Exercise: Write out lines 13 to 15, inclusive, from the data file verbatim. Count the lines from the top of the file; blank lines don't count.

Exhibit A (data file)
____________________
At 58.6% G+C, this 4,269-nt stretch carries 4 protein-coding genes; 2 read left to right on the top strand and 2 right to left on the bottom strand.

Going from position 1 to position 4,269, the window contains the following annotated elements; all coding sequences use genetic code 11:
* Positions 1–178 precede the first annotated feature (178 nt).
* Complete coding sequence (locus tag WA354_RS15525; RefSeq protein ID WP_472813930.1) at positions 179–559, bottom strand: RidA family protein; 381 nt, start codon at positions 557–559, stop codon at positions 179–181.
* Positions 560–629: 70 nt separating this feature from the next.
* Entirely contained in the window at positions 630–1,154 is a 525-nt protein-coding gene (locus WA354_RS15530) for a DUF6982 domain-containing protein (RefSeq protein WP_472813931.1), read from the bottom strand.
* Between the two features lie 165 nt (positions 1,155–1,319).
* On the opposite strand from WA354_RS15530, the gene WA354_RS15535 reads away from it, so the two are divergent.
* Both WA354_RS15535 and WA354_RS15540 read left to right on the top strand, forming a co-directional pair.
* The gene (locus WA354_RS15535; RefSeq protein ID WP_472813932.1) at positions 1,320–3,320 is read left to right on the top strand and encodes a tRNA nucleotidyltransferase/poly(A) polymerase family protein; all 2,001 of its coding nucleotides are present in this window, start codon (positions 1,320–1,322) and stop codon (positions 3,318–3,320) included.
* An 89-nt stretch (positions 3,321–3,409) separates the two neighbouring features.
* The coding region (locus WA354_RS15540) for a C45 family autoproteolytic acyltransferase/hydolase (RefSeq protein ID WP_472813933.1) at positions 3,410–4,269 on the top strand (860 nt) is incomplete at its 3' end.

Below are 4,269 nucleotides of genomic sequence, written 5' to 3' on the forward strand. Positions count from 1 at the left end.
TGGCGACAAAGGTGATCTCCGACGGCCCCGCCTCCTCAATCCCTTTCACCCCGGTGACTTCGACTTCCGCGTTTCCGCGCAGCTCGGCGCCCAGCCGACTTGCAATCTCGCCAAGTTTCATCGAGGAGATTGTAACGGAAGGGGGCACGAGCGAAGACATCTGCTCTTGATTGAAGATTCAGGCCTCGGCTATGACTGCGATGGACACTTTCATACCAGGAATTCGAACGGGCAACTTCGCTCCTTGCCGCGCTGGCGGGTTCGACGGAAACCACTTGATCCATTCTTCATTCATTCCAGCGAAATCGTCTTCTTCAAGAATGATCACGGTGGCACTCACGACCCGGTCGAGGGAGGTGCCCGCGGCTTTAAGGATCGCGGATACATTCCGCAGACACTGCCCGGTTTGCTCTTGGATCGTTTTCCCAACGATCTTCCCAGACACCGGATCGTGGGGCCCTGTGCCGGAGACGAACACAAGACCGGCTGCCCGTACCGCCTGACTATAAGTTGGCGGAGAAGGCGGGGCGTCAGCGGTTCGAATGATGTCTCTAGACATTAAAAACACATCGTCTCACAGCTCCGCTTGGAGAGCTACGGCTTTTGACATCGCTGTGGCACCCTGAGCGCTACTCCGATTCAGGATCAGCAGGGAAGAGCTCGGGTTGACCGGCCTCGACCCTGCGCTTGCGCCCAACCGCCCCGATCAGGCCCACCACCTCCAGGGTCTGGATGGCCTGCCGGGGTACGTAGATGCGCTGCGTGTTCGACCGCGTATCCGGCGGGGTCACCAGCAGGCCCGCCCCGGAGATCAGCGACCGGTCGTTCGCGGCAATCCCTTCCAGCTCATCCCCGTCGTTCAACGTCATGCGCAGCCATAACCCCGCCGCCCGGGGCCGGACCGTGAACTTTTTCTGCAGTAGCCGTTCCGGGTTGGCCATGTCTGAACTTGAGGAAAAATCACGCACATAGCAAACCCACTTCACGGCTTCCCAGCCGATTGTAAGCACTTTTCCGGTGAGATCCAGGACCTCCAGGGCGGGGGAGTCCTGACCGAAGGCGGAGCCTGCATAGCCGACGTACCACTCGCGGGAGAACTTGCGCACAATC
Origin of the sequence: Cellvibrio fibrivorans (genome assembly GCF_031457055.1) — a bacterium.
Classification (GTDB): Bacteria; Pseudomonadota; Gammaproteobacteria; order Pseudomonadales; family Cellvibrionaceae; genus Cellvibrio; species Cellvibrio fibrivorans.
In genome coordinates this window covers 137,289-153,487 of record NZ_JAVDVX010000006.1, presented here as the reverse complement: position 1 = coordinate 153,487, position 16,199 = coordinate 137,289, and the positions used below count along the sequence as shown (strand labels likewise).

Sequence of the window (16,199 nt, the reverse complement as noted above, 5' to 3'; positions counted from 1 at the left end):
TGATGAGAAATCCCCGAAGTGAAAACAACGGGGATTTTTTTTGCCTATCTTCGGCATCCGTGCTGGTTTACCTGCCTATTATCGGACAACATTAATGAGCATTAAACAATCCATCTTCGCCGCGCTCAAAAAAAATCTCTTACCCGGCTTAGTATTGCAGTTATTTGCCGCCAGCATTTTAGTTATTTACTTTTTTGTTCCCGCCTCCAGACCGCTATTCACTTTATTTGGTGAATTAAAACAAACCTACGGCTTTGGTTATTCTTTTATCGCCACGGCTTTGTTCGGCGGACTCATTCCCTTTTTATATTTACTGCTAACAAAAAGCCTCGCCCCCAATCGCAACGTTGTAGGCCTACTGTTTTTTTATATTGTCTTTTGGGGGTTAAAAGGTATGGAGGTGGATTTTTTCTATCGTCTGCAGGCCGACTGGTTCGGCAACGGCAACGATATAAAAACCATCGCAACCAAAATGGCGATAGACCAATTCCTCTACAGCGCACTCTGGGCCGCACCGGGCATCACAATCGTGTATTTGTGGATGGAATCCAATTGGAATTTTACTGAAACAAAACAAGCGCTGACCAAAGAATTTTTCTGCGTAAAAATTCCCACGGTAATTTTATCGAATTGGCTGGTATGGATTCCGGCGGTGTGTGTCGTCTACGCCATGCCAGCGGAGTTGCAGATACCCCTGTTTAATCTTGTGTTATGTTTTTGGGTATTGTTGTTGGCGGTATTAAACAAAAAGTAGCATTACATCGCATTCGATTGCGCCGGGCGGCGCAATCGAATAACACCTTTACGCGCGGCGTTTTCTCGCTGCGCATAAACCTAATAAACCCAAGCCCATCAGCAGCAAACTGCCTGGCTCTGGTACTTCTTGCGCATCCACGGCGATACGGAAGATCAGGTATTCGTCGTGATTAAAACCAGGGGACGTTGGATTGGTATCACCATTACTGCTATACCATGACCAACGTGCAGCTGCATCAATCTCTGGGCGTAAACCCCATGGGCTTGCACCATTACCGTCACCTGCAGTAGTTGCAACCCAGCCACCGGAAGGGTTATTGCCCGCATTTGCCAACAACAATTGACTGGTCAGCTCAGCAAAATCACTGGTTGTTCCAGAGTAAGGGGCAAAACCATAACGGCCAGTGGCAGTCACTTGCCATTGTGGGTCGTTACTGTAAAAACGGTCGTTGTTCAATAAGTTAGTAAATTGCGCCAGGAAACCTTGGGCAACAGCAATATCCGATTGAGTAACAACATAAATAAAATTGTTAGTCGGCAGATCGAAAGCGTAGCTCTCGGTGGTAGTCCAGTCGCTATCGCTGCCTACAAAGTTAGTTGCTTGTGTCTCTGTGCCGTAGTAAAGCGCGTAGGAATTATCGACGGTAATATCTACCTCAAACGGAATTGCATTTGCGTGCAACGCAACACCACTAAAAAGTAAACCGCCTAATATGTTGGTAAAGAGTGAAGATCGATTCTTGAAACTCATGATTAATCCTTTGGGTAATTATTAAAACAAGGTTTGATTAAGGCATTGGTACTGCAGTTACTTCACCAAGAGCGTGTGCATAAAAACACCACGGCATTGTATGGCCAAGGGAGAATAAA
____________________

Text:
Below are 4,269 nucleotides of genomic sequence, written 5' to 3' on the forward strand. Positions count from 1 at the left end.
TGGCGACAAAGGTGATCTCCGACGGCCCCGCCTCCTCAATCCCTTTCACCCCGGTGACTTCGACTTCCGCGTTTCCGCGCAGCTCGGCGCCCAGCCGACTTGCAATCTCGCCAAGTTTCATCGAGGAGATTGTAACGGAAGGGGGCACGAGCGAAGACATCTGCTCTTGATTGAAGATTCAGGCCTCGGCTATGACTGCGATGGACACTTTCATACCAGGAATTCGAACGGGCAACTTCGCTCCTTGCCGCGCTGGCGGGTTCGACGGAAACCACTTGATCCATTCTTCATTCATTCCAGCGAAATCGTCTTCTTCAAGAATGATCACGGTGGCACTCACGACCCGGTCGAGGGAGGTGCCCGCGGCTTTAAGGATCGCGGATACATTCCGCAGACACTGCCCGGTTTGCTCTTGGATCGTTTTCCCAACGATCTTCCCAGACACCGGATCGTGGGGCCCTGTGCCGGAGACGAACACAAGACCGGCTGCCCGTACCGCCTGACTATAAGTTGGCGGAGAAGGCGGGGCGTCAGCGGTTCGAATGATGTCTCTAGACATTAAAAACACATCGTCTCACAGCTCCGCTTGGAGAGCTACGGCTTTTGACATCGCTGTGGCACCCTGAGCGCTACTCCGATTCAGGATCAGCAGGGAAGAGCTCGGGTTGACCGGCCTCGACCCTGCGCTTGCGCCCAACCGCCCCGATCAGGCCCACCACCTCCAGGGTCTGGATGGCCTGCCGGGGTACGTAGATGCGCTGCGTGTTCGACCGCGTATCCGGCGGGGTCACCAGCAGGCCCGCCCCGGAGATCAGCGACCGGTCGTTCGCGGCAATCCCTTCCAGCTCATCCCCGTCGTTCAACGTCATGCGCAGCCATAACCCCGCCGCCCGGGGCCGGACCGTGAACTTTTTCTGCAGTAGCCGTTCCGGGTTGGCCATGTCTGAACTTGAGGAAAAATCACGCACATAGCAAACCCACTTCACGGCTTCCCAGCCGATTGTAAGCACTTTTCCGGTGAGATCCAGGACCTCCAGGGCGGGGGAGTCCTGACCGAAGGCGGAGCCTGCATAGCCGACGTACCACTCGCGGGAGAACTTGCGCACAATC
Origin of the sequence: Cellvibrio fibrivorans (genome assembly GCF_031457055.1) — a bacterium.